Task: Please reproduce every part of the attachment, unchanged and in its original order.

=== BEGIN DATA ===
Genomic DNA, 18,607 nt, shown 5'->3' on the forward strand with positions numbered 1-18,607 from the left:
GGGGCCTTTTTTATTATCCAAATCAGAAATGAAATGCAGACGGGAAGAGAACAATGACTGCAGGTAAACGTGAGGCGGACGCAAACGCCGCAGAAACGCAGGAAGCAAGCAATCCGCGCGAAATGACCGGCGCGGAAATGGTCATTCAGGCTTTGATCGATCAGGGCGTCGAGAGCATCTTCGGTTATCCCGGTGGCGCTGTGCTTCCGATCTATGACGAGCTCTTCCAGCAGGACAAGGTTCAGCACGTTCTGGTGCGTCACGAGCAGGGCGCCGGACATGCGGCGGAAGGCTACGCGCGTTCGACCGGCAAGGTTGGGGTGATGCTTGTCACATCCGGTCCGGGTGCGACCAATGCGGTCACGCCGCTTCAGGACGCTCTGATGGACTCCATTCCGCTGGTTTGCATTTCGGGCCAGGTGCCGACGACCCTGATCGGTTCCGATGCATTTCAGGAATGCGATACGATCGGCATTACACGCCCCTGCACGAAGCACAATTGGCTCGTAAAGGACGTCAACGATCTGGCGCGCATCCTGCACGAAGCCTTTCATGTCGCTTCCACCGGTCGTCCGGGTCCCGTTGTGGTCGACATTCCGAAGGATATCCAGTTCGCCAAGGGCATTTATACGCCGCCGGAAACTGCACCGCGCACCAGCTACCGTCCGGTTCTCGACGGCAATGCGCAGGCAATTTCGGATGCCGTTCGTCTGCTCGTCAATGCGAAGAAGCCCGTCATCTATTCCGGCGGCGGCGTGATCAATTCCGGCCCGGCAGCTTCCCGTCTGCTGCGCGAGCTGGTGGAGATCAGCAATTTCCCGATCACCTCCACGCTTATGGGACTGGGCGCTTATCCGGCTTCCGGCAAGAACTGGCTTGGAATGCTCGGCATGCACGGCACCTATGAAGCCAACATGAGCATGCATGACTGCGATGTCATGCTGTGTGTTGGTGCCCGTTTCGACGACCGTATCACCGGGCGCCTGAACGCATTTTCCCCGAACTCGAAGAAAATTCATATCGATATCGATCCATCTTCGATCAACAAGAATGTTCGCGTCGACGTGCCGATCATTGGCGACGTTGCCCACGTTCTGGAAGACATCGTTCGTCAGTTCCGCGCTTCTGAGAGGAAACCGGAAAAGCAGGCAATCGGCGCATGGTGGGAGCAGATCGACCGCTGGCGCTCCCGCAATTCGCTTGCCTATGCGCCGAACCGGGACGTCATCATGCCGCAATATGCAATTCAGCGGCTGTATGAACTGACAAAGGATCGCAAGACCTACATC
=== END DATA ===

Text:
Genomic DNA, 18,607 nt, shown 5'->3' on the forward strand with positions numbered 1-18,607 from the left:
GGGGCCTTTTTTATTATCCAAATCAGAAATGAAATGCAGACGGGAAGAGAACAATGACTGCAGGTAAACGTGAGGCGGACGCAAACGCCGCAGAAACGCAGGAAGCAAGCAATCCGCGCGAAATGACCGGCGCGGAAATGGTCATTCAGGCTTTGATCGATCAGGGCGTCGAGAGCATCTTCGGTTATCCCGGTGGCGCTGTGCTTCCGATCTATGACGAGCTCTTCCAGCAGGACAAGGTTCAGCACGTTCTGGTGCGTCACGAGCAGGGCGCCGGACATGCGGCGGAAGGCTACGCGCGTTCGACCGGCAAGGTTGGGGTGATGCTTGTCACATCCGGTCCGGGTGCGACCAATGCGGTCACGCCGCTTCAGGACGCTCTGATGGACTCCATTCCGCTGGTTTGCATTTCGGGCCAGGTGCCGACGACCCTGATCGGTTCCGATGCATTTCAGGAATGCGATACGATCGGCATTACACGCCCCTGCACGAAGCACAATTGGCTCGTAAAGGACGTCAACGATCTGGCGCGCATCCTGCACGAAGCCTTTCATGTCGCTTCCACCGGTCGTCCGGGTCCCGTTGTGGTCGACATTCCGAAGGATATCCAGTTCGCCAAGGGCATTTATACGCCGCCGGAAACTGCACCGCGCACCAGCTACCGTCCGGTTCTCGACGGCAATGCGCAGGCAATTTCGGATGCCGTTCGTCTGCTCGTCAATGCGAAGAAGCCCGTCATCTATTCCGGCGGCGGCGTGATCAATTCCGGCCCGGCAGCTTCCCGTCTGCTGCGCGAGCTGGTGGAGATCAGCAATTTCCCGATCACCTCCACGCTTATGGGACTGGGCGCTTATCCGGCTTCCGGCAAGAACTGGCTTGGAATGCTCGGCATGCACGGCACCTATGAAGCCAACATGAGCATGCATGACTGCGATGTCATGCTGTGTGTTGGTGCCCGTTTCGACGACCGTATCACCGGGCGCCTGAACGCATTTTCCCCGAACTCGAAGAAAATTCATATCGATATCGATCCATCTTCGATCAACAAGAATGTTCGCGTCGACGTGCCGATCATTGGCGACGTTGCCCACGTTCTGGAAGACATCGTTCGTCAGTTCCGCGCTTCTGAGAGGAAACCGGAAAAGCAGGCAATCGGCGCATGGTGGGAGCAGATCGACCGCTGGCGCTCCCGCAATTCGCTTGCCTATGCGCCGAACCGGGACGTCATCATGCCGCAATATGCAATTCAGCGGCTGTATGAACTGACAAAGGATCGCAAGACCTACATC